ICT Trends in 2003
Today, many organizations depend on ICT infrastructure. Acquiring knowledge about coming trends is an important part of the management decision process. The following 10 key points detail the trends expected in 2003, according to Forrester.
No significant recovery of ICT budgets
Recent studies show modest 2 to 4 percent expected increases in IT budgets. Most organizations want to squeeze more value out of existing resources and focus on increasing client retention and profit per customer.
ROI of ICT investments is key
Short-term financial return on ICT investments is now an essential part of business strategy. New investments that can demonstrate quick payback will get priority over those that can't. Previous ICT investments are being analyzed: Consultants, trainers, implementers, outsourcing firms and services providers and employees are asked to prove that the investments deliver on their promise. Cost is now very definitely "first among equals". Value, risk and flexibility are still important criteria, but not on top of the list anymore.
Mobile work force increasingly important
This long-term mobility trend will continue, supported by improving networks and devices, and influenced by a desire to reduce business travel. Use of advanced collaboration techniques like virtual meetings, video conferencing and Instant Messaging is clearly increasing.
Demand for improved ICT security increases
The growing frequency and complexity of damaging cyber attacks, hacking threats, virus attacks and a flood of high-profile security holes in ICT products, with a strong focus on Microsoft offerings, has increased manager's awareness of security. Microsoft has now publicly stated that security will take priority over new features in future software. Most enterprises will increase their security budget and spending.
Reduction in demand and costs for IT staff
Though the demand for ICT people has shrunk, the demand for skills in key areas, such as project management, security, data and Java development, will stay high. Overall, the rate of increase in IT salaries is expected to settle in at around 4 percent for the year ahead.
Consolidation trend among ICT vendors continues
The effect of the acquisition of Compaq by HP has rippled throughout the industry. Meanwhile, IBM forges its software business into a single force, and continues to become the largest ICT services company in the world. Dell increases its market share in many areas: computers, servers, printers, PDA's, networking solutions and ICT services.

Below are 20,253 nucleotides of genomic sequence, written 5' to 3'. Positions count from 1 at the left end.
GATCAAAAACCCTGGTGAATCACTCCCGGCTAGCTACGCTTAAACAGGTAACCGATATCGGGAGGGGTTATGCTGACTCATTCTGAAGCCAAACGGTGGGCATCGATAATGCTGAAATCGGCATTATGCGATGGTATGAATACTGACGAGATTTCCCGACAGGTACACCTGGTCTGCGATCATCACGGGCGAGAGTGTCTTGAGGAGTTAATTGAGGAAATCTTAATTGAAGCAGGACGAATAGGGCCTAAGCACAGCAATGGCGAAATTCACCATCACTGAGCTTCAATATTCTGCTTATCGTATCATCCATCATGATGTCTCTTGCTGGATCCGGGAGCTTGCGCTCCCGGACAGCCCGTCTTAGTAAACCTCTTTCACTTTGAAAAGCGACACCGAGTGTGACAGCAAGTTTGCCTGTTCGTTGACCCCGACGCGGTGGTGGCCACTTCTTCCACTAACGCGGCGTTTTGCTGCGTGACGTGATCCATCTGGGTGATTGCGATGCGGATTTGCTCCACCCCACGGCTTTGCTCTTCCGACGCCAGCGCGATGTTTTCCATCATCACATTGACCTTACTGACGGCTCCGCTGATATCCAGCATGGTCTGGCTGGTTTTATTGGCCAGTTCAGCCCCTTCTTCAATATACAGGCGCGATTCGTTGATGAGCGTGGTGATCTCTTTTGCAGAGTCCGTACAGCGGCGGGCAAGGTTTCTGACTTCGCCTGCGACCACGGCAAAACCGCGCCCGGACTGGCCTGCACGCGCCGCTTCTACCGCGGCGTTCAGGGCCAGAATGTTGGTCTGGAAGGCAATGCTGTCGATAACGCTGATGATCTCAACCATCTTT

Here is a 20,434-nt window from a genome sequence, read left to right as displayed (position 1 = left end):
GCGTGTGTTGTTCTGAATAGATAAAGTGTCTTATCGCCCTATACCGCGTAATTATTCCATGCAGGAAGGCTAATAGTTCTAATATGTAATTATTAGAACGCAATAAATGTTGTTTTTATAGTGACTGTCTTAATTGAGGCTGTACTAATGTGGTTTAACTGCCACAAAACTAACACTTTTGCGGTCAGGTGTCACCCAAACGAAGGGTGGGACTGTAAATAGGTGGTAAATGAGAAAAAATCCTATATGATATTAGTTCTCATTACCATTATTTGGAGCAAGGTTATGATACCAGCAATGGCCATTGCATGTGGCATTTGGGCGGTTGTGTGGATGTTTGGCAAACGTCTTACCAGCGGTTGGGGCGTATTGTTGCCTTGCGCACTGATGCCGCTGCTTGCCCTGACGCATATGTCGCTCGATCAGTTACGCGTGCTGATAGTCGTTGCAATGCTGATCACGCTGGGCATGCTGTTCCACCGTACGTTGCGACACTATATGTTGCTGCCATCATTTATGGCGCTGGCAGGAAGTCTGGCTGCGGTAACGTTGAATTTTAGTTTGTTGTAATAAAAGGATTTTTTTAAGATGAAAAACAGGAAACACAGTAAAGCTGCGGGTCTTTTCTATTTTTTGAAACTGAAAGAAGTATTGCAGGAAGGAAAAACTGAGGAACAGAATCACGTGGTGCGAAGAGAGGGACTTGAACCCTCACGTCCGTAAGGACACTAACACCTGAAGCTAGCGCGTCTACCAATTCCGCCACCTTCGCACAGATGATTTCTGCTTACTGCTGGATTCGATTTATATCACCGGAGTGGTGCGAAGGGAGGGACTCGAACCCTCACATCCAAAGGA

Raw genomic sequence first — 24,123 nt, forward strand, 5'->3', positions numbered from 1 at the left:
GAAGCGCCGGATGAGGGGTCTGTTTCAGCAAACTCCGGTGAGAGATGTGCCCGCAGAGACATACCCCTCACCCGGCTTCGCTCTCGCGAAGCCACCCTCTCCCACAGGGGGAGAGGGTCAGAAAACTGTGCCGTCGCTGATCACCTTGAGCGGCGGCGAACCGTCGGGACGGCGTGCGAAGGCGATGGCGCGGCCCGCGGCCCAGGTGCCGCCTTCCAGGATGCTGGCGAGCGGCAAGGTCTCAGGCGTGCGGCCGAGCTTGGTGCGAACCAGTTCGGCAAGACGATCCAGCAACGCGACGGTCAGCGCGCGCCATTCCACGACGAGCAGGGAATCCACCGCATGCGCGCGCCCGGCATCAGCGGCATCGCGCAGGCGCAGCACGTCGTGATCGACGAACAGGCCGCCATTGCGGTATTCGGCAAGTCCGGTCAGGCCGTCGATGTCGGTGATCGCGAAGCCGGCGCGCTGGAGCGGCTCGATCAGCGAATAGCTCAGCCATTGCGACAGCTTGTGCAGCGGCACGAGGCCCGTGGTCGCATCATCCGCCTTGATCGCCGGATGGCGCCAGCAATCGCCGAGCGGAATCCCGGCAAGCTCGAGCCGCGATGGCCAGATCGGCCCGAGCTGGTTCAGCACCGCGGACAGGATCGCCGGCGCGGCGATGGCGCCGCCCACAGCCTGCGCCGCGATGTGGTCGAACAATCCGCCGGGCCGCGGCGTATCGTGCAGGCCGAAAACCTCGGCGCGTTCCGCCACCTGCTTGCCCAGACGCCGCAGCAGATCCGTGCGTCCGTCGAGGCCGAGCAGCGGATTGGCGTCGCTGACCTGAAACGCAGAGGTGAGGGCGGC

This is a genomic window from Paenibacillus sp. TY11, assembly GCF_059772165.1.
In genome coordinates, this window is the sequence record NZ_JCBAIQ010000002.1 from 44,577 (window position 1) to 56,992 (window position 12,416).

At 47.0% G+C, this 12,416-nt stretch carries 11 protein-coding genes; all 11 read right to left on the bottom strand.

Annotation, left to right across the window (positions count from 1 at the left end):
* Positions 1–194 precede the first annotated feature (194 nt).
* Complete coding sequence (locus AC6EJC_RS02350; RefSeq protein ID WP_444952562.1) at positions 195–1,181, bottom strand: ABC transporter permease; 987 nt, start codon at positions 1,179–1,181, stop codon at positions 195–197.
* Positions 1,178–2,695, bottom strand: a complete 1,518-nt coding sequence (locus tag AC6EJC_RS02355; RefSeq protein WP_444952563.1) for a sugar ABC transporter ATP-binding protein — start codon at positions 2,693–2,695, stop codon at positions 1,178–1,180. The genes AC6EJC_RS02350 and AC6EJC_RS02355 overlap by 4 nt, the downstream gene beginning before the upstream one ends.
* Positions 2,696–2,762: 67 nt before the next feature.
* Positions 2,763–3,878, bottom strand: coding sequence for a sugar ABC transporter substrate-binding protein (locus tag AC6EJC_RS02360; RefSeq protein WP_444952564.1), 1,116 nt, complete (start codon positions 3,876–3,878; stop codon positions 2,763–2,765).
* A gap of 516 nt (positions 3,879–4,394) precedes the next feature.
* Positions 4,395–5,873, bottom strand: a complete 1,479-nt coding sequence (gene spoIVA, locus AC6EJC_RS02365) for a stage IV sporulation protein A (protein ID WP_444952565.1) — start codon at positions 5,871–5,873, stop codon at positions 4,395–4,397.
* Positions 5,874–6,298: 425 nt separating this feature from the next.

Customer Relationship Management, Business Process Management and Business Intelligence increasingly important
Transaction-based operational efficiency is no longer enough to ensure market-leading performance. In the near term, broader planning solutions as well as business process management and better use of analytics based on business intelligence, will become essential in enterprise business. Longer term, look for a new class of collaboration applications that sit above today's operational systems and coordinate actions, priorities, and next steps across information systems, departments and organizations.
Platform and integration strategies are key
The industry has settled on two major operating systems platforms, Unix/Linux and Windows, and two major application platforms, Java and .NET. These four platforms will provide by far the greatest opportunity for efficient and effective application delivery. A continual pursuit of business optimization will push applications closer together, and keep integration very high on the priority list. Web Services have great potential but are not yet mature enough to meet all integration requirements. ICT firms will have to build integration architectures meeting today's complex requirements, while open for future integration solutions based on open Web Services standards.
Increased focus on user self-service
Implementation of user self-service is accelerating across sectors, including retail, financial services and banking, and insurance. Implementation of customer self-service is also accelerating for customer support across a wide spectrum of technology products. Drivers are the continued pressures on costs, and the desire to improve the customer experience in environments where long customer waits lead to frustration, perceptions of poor service and customer losses.
Focus on financial systems integration and corporate business performance visibility
The new regulatory impact and visibility of massive financial problems will continue. These will force a focus on applications and projects improving financial systems integration and increasing visibility into corporate performance. Now that CEO's and CFO's need to certify the results of public companies, the CIO could become their best friend and have more power and influence.
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